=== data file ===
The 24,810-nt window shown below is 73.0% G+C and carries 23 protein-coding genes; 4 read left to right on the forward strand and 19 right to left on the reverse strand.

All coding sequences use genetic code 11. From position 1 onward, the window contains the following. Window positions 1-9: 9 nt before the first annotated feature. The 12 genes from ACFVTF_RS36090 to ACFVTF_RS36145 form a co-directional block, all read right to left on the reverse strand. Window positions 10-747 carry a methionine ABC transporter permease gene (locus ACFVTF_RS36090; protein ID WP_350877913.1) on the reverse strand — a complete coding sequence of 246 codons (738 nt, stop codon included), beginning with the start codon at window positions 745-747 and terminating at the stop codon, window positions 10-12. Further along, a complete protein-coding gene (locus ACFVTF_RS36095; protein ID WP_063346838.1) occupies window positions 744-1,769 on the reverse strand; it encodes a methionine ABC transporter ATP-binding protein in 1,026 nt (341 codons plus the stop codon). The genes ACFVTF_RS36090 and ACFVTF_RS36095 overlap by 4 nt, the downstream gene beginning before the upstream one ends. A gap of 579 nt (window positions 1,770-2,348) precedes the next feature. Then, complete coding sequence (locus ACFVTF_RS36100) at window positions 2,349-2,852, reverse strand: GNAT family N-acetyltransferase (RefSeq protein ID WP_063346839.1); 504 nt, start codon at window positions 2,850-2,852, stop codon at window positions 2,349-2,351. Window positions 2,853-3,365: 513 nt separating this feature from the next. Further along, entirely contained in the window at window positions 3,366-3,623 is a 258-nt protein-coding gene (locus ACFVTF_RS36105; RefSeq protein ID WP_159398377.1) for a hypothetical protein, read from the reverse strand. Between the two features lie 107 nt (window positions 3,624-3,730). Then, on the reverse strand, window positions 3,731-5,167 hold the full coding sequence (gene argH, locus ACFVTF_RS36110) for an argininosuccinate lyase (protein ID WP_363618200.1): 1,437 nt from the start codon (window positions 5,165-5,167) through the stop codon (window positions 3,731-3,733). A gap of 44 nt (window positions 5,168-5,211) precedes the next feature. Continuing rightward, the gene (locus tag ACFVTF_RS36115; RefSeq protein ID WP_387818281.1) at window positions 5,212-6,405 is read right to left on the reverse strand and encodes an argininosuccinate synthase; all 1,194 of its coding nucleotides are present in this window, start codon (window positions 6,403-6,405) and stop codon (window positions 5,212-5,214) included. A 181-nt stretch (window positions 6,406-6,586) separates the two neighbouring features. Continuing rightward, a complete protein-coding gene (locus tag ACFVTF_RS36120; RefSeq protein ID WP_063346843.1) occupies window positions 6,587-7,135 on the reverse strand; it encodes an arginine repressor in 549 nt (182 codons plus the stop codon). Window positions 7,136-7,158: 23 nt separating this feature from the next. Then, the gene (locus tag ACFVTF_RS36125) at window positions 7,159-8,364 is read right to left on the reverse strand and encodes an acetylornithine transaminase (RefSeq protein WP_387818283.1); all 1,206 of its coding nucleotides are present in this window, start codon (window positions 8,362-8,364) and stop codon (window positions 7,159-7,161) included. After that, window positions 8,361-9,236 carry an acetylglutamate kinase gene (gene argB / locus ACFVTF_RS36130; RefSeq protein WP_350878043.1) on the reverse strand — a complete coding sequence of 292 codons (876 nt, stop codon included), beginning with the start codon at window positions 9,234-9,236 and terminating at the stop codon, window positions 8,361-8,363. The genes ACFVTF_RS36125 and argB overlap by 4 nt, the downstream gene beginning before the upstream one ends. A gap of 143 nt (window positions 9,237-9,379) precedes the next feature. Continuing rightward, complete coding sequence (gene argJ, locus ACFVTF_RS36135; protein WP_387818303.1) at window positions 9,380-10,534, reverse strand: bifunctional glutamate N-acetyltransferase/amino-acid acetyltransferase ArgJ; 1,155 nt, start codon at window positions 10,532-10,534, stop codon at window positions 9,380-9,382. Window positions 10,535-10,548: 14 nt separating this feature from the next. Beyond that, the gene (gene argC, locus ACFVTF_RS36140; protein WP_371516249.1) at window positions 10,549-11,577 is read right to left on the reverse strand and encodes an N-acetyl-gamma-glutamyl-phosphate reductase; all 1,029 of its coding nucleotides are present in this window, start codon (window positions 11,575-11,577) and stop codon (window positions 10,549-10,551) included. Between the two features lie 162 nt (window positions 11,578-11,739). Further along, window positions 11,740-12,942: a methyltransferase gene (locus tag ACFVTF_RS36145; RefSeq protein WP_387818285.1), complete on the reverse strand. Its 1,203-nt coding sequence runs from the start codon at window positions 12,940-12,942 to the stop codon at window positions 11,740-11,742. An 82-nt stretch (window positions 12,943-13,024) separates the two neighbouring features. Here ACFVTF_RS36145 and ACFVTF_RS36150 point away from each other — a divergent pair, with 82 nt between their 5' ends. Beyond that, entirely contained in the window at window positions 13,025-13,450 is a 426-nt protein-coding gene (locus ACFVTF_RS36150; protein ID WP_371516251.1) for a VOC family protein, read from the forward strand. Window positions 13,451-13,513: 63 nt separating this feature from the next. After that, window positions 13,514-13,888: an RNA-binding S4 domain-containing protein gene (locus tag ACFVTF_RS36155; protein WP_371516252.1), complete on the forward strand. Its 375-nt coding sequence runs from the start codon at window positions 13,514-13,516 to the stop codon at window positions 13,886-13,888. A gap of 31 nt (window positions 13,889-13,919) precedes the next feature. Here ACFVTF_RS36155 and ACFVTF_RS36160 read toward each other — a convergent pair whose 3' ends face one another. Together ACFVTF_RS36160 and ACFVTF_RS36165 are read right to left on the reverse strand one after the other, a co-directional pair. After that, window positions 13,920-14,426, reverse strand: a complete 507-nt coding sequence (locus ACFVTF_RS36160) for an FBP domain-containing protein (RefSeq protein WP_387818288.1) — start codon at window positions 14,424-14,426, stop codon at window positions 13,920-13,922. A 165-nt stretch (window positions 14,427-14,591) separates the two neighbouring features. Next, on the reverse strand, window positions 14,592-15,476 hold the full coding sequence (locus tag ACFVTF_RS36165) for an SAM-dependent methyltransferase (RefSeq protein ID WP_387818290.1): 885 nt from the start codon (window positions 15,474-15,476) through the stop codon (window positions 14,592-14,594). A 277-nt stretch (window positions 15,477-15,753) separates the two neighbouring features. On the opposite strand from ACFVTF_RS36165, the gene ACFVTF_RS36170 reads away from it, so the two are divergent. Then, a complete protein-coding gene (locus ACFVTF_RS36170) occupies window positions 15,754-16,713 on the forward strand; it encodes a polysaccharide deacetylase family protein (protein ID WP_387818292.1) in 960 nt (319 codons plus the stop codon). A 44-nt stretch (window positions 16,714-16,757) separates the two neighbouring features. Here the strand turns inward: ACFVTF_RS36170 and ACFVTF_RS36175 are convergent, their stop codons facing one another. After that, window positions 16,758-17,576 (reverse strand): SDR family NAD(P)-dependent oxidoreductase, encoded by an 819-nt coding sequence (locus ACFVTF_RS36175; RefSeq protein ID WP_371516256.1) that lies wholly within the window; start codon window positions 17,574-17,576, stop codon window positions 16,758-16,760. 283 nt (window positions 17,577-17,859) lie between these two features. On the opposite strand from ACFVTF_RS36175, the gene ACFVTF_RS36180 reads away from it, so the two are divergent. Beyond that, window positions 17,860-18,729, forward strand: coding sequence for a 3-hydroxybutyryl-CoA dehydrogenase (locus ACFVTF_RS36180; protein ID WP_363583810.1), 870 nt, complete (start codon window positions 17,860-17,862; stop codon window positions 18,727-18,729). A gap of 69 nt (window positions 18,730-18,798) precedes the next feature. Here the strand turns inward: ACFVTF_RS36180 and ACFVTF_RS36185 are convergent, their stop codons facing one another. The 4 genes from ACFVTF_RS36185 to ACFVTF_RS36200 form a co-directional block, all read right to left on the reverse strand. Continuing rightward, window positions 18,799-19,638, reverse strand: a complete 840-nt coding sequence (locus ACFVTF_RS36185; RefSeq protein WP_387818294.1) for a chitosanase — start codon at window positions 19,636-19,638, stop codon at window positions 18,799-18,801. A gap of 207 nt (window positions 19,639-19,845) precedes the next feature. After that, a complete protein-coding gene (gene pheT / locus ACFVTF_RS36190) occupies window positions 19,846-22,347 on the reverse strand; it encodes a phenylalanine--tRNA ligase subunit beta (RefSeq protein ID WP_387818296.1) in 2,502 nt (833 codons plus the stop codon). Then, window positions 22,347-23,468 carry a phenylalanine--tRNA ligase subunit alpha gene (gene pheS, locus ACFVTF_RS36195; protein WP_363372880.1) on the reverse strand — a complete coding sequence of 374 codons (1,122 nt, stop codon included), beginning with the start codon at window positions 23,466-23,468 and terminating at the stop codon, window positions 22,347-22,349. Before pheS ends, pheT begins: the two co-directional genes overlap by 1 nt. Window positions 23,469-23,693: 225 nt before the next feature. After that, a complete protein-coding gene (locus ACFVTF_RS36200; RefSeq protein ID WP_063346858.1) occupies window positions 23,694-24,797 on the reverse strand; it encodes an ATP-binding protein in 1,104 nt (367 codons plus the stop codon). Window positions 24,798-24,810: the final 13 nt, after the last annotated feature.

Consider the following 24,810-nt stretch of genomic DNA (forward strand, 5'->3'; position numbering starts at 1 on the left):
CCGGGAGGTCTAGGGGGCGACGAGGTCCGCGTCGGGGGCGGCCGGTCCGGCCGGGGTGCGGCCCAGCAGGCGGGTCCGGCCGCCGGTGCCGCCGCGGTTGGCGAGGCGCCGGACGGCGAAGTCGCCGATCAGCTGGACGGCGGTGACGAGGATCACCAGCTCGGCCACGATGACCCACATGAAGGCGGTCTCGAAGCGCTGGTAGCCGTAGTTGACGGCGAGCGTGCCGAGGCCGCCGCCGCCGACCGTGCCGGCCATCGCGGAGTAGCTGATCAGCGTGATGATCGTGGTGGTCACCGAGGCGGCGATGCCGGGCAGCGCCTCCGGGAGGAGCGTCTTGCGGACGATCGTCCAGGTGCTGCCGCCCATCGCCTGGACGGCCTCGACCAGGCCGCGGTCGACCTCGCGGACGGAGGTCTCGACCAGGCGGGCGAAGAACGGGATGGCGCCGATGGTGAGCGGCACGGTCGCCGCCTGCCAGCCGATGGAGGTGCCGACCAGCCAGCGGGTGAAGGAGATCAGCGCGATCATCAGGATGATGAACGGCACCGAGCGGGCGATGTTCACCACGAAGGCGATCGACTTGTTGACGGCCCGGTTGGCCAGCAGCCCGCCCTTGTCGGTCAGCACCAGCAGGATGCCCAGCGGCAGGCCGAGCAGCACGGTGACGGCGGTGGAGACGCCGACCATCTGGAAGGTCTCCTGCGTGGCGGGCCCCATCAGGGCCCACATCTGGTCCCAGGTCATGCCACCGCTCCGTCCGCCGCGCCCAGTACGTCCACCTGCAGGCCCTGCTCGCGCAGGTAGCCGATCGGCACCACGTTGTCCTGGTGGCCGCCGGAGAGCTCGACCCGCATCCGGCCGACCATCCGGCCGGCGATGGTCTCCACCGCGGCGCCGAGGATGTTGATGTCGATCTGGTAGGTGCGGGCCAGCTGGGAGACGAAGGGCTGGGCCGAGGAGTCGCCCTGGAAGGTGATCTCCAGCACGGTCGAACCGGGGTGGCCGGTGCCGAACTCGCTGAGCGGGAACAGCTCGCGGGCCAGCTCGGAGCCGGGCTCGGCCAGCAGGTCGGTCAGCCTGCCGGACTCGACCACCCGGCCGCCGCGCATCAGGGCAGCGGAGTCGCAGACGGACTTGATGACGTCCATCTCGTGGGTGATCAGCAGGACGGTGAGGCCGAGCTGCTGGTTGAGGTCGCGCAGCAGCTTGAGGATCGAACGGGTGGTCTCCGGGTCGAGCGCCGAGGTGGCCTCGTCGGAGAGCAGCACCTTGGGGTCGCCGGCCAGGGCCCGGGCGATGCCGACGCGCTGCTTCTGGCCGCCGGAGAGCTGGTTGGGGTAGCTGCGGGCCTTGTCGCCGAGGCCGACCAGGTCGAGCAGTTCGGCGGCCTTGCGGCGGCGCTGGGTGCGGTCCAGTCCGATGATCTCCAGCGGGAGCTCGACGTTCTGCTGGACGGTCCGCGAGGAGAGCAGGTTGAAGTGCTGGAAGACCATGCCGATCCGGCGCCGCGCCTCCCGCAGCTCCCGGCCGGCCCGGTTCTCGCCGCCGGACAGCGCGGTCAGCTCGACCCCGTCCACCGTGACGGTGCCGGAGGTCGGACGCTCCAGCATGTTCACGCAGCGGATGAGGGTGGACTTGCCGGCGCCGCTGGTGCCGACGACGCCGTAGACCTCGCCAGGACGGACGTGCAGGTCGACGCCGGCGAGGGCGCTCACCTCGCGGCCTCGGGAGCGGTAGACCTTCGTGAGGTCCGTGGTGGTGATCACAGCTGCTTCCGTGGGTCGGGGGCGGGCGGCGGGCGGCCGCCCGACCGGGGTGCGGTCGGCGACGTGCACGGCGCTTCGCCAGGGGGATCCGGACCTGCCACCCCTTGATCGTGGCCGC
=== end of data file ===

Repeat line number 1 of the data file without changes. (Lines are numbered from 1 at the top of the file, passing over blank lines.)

The 24,810-nt window shown below is 73.0% G+C and carries 23 protein-coding genes; 4 read left to right on the forward strand and 19 right to left on the reverse strand.